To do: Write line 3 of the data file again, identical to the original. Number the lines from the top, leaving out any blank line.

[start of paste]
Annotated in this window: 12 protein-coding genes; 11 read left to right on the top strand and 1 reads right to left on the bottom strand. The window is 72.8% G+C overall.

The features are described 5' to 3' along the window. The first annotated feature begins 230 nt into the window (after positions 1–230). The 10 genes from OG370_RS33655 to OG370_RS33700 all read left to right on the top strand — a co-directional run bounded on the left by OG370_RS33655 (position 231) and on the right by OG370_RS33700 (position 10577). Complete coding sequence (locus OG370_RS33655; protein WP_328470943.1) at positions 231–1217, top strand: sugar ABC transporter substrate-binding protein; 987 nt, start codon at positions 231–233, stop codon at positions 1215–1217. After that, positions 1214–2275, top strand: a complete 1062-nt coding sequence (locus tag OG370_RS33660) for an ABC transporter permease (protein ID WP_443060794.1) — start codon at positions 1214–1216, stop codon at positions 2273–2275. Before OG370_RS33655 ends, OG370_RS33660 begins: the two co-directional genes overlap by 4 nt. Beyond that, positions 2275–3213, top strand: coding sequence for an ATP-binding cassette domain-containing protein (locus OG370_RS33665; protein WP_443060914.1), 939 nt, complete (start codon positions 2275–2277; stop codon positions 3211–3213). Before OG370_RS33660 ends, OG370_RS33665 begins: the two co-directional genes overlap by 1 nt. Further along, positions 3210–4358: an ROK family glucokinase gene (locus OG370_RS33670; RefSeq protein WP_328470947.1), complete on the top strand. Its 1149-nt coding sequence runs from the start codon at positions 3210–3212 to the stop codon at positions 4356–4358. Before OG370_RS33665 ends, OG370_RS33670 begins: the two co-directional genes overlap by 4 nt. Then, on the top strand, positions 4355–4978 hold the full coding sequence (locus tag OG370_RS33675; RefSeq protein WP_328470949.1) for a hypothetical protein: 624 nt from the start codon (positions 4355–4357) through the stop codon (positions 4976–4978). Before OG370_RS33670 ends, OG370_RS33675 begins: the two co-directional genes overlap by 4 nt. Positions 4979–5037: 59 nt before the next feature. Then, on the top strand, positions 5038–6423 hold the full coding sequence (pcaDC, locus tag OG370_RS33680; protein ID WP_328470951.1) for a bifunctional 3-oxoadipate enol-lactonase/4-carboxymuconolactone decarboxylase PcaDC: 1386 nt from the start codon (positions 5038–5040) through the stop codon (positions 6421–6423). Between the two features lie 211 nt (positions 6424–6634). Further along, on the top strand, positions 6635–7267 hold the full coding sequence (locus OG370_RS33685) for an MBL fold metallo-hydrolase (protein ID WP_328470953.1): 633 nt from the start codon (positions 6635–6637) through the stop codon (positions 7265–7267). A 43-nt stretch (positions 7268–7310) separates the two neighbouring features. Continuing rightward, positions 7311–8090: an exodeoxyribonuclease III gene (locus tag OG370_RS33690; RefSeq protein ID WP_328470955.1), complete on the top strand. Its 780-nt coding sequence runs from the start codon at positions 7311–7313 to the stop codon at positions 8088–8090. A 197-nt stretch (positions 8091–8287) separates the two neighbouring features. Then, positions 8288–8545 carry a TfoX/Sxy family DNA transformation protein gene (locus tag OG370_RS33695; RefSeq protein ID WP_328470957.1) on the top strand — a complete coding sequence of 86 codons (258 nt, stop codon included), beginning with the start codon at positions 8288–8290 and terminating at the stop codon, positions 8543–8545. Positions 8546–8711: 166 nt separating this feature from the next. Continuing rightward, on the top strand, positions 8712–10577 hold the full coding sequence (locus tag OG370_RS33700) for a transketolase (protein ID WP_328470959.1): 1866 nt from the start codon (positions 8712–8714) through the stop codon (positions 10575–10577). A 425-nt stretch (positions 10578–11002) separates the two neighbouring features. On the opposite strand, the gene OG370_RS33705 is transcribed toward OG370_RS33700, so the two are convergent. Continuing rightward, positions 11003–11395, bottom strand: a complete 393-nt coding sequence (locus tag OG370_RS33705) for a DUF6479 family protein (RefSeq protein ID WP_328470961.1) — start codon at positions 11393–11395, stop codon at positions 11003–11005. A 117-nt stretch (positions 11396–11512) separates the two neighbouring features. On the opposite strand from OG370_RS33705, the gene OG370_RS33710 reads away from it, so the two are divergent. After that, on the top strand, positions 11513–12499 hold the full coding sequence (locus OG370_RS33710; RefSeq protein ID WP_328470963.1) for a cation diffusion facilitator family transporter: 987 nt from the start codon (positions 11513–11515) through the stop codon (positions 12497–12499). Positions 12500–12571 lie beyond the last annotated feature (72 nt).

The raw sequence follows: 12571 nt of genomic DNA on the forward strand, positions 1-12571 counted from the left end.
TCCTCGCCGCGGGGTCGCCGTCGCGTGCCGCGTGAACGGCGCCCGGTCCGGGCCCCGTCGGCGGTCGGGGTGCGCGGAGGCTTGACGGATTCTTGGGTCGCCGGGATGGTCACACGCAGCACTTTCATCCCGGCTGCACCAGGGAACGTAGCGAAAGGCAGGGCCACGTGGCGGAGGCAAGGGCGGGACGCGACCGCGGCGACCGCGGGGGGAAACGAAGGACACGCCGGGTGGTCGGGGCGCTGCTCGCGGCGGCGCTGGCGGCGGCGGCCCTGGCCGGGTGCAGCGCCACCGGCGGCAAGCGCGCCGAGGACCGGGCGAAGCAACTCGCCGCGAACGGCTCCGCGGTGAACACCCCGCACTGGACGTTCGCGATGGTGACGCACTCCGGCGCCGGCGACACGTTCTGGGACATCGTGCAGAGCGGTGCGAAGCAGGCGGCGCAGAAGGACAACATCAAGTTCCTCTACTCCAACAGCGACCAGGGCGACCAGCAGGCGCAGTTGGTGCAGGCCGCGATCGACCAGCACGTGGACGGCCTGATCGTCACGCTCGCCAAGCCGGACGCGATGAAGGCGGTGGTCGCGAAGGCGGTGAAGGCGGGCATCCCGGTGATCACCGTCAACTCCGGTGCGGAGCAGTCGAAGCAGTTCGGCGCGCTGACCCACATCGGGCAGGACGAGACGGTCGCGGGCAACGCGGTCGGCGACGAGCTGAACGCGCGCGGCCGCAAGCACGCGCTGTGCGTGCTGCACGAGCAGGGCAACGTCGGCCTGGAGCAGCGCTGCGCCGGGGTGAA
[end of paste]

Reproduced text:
The raw sequence follows: 12571 nt of genomic DNA on the forward strand, positions 1-12571 counted from the left end.